New Zealand, 2008

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Cromwell to Frankton and Kingston

The ride from Cromwell to Frankton on Friday, January 18, was mostly in the Karawau Gorge. The meaning of the "Roaring Meg" sign will be understood by Bike Vermonters who recall that our own Meg Davis cycled through this very spot a few years ago. She obviously made a lasting impression on local Kiwis.

We were also approaching Queenstown, so a couple of New Zealand's crazier extreme sports were in evidence. We passed a flock of people riding boogie boards with fins down the river. They call it river boarding, and no doubt it gets quite exciting in the rapids, be we didn't see that part of it.

Also, we passed the holy site where bungy jumping was born, on the bridge at left. There's a very elaborate building with displays about the "sport," or whatever it is. Amazingly, a bungy cord looks like nothing so much as a very thick braiding of ordinary rubber bands.

We saw several people jump. It really looked like great fun, and it's also quite safe. Barbara admitted she'd want to try it, if only it were free. But $160 for a single jump seemed too steep a price for a thrill that lasts about one minute.

The sequence below shows a German man actually jumping. He touches the water in the third shot; the fourth is on the bounce. In fact, the jumper bounces up and down for several seconds before he is lowered into an inflatable boat in the river below.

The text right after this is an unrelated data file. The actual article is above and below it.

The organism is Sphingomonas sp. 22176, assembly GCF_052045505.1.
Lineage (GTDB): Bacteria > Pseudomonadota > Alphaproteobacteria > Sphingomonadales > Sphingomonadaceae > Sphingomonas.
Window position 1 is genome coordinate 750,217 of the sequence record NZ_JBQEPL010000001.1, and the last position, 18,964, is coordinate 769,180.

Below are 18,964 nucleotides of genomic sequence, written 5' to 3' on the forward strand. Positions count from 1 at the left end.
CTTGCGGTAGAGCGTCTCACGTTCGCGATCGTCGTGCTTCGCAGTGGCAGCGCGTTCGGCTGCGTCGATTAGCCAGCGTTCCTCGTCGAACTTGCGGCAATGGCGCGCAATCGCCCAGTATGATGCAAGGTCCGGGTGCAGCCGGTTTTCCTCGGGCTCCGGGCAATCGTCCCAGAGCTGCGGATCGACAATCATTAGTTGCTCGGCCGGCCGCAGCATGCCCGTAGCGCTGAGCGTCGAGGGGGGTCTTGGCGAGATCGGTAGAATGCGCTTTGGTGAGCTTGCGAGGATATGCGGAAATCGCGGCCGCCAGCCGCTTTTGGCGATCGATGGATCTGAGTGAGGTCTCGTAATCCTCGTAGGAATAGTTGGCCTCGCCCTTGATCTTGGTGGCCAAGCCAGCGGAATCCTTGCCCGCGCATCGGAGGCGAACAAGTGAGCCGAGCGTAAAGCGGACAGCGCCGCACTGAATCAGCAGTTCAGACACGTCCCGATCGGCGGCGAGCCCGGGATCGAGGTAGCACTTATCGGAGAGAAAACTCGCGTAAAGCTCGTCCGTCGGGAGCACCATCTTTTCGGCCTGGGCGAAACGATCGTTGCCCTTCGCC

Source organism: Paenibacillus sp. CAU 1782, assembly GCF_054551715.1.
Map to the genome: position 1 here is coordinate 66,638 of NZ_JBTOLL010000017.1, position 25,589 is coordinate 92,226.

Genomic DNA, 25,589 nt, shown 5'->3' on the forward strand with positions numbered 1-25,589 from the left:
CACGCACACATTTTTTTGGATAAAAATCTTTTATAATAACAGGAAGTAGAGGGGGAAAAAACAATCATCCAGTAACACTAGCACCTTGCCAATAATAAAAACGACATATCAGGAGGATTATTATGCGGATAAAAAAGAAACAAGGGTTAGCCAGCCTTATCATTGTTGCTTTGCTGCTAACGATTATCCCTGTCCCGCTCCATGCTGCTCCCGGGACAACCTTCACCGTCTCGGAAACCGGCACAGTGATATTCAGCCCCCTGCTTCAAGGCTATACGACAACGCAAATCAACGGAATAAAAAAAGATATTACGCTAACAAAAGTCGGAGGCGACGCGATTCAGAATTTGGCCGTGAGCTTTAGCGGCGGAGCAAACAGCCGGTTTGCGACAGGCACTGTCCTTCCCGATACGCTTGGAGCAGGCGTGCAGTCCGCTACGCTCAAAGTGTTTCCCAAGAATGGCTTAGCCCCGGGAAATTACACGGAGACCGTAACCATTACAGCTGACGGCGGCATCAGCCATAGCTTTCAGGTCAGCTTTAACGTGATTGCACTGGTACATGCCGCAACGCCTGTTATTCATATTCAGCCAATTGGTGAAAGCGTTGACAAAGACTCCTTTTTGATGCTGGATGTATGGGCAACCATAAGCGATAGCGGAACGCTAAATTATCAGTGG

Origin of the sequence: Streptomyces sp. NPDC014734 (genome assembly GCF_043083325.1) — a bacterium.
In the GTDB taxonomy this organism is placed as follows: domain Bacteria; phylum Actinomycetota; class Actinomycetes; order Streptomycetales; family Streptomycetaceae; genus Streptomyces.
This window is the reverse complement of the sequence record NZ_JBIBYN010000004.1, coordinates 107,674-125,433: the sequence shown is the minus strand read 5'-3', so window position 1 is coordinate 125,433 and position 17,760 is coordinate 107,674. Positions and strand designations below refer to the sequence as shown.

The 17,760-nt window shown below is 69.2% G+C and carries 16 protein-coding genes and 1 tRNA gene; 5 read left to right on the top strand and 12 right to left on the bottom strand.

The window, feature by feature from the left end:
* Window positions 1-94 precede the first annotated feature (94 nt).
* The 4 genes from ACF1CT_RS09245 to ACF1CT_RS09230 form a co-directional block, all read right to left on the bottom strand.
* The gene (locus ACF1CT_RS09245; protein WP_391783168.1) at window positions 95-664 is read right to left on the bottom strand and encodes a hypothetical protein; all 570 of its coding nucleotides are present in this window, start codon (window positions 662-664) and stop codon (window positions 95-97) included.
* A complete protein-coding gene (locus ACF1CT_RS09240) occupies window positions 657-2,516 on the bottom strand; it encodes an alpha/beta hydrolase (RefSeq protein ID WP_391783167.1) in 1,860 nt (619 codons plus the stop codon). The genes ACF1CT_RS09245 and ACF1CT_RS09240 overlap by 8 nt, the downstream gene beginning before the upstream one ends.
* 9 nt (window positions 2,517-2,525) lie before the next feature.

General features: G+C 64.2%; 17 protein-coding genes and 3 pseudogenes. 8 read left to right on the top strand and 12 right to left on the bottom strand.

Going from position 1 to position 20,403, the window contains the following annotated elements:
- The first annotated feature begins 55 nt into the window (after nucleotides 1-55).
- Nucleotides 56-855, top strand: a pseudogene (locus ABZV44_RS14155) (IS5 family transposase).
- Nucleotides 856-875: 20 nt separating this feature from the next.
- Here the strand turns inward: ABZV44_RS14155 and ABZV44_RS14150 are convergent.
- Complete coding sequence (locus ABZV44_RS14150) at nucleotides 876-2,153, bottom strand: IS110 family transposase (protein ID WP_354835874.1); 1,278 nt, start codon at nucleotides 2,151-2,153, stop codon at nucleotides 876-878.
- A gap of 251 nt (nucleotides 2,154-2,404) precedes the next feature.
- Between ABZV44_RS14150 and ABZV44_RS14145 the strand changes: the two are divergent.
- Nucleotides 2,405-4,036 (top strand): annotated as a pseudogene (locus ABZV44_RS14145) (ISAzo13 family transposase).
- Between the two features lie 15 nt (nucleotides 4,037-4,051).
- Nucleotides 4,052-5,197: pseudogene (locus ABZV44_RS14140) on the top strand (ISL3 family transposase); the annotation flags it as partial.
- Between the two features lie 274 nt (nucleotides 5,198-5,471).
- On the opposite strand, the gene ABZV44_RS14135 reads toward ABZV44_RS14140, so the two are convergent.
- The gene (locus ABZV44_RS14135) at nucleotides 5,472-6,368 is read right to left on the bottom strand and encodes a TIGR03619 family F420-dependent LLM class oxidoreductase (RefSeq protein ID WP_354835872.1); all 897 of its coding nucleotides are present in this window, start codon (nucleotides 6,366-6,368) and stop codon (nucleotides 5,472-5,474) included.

We rode as far as Frankton, 65 kilometers including a side trip for shopping, before stopping for the day. We could have continued to Queenstown, but the more we've heard about the place, the less it appeals, so we decided to skip it entirely. We found a crowded campground on the shore of Lake Wakatipu. Although it was only a few hundred yards from busy traffic, there was a lovely, quiet trail along another stunning Alpine lake, not unlike Lake Wanaka.

Arriving at Frankton, left; path on Lake Wakatipu, above

The campground was exceedingly crowded, with probably the smallest tent sites we've ever seen. Our next door neighbor, however, was Stef, a lovely girl from Germany. She was cycling and rock climbing through New Zealand and Australia, coming from the direction in which we were heading, and she was full of friendly advice about the places she'd been.

Evening near the campground; Stef

On Saturday the 19th we rode our shortest day so far, just over 40 kilometers. The reason is that we finally booked an overnight boat trip to Doubtful Sound — more on that later of course — and we couldn't get a reservation until Thurdsay morning, January 24. That gives us several days to get there and there's no point in hurrying. Anyway, the ride along lake Wakatipu was wonderful. Frankton is at the top of the lake, and Kingston is at the bottom. The road twisted and turned, with some climbs and descents, above the water. Great views! Also there were good picnic spots along the way, one with a nice beach. For some reason the water seemed colder at the Kingston end of the lake than it had up at Frankton.

Always looking for picnic stops

View from one of th picnic sites

Cycling the road along Lake Wakatipu

In the campground we met Sean Hickey, right, from Perth Australia. Wally split a six-pack with him. Sean's home business, believe it or not, is buying and selling country music CDs on Ebay — buying them cheap in quantity from the U.S., and selling them for high prices in Australia.

Also in the campground at Kingston we met a couple of families who were cycling to raise money for World Vision projects in India. Exceedingly nice people, they were riding one mountain tandem and a mountain bike from the bottom to the top of south island, using only unpaved roads and tracks. Their website is

From Kingston we head inland toward Lumsden and then on to Manapouri and Doubtful Sound.

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